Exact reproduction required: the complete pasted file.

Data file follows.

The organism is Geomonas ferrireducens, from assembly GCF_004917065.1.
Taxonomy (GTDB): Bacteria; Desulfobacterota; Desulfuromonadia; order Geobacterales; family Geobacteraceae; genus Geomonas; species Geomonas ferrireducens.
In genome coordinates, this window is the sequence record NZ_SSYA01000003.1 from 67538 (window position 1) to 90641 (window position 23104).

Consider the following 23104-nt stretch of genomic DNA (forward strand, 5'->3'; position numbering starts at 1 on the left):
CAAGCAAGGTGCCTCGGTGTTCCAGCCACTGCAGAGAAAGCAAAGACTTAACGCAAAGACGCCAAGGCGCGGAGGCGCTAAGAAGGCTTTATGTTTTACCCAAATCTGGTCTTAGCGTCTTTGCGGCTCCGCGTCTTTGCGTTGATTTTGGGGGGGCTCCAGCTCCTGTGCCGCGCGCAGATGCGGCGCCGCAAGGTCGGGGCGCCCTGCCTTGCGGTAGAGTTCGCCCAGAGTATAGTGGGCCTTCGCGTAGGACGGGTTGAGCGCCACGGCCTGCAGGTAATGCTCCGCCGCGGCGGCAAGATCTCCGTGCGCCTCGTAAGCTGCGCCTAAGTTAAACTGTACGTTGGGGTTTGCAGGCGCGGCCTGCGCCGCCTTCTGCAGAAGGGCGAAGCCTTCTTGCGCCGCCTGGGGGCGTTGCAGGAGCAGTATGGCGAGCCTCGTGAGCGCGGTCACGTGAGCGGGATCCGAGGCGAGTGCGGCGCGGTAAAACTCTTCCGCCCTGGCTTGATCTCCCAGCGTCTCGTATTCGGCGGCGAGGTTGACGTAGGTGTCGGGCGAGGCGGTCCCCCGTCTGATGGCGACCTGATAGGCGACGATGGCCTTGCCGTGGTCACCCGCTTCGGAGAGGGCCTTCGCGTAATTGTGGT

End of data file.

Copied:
The organism is Geomonas ferrireducens, from assembly GCF_004917065.1.
Taxonomy (GTDB): Bacteria; Desulfobacterota; Desulfuromonadia; order Geobacterales; family Geobacteraceae; genus Geomonas; species Geomonas ferrireducens.
In genome coordinates, this window is the sequence record NZ_SSYA01000003.1 from 67538 (window position 1) to 90641 (window position 23104).

Consider the following 23104-nt stretch of genomic DNA (forward strand, 5'->3'; position numbering starts at 1 on the left):
CAAGCAAGGTGCCTCGGTGTTCCAGCCACTGCAGAGAAAGCAAAGACTTAACGCAAAGACGCCAAGGCGCGGAGGCGCTAAGAAGGCTTTATGTTTTACCCAAATCTGGTCTTAGCGTCTTTGCGGCTCCGCGTCTTTGCGTTGATTTTGGGGGGGCTCCAGCTCCTGTGCCGCGCGCAGATGCGGCGCCGCAAGGTCGGGGCGCCCTGCCTTGCGGTAGAGTTCGCCCAGAGTATAGTGGGCCTTCGCGTAGGACGGGTTGAGCGCCACGGCCTGCAGGTAATGCTCCGCCGCGGCGGCAAGATCTCCGTGCGCCTCGTAAGCTGCGCCTAAGTTAAACTGTACGTTGGGGTTTGCAGGCGCGGCCTGCGCCGCCTTCTGCAGAAGGGCGAAGCCTTCTTGCGCCGCCTGGGGGCGTTGCAGGAGCAGTATGGCGAGCCTCGTGAGCGCGGTCACGTGAGCGGGATCCGAGGCGAGTGCGGCGCGGTAAAACTCTTCCGCCCTGGCTTGATCTCCCAGCGTCTCGTATTCGGCGGCGAGGTTGACGTAGGTGTCGGGCGAGGCGGTCCCCCGTCTGATGGCGACCTGATAGGCGACGATGGCCTTGCCGTGGTCACCCGCTTCGGAGAGGGCCTTCGCGTAATTGTGGT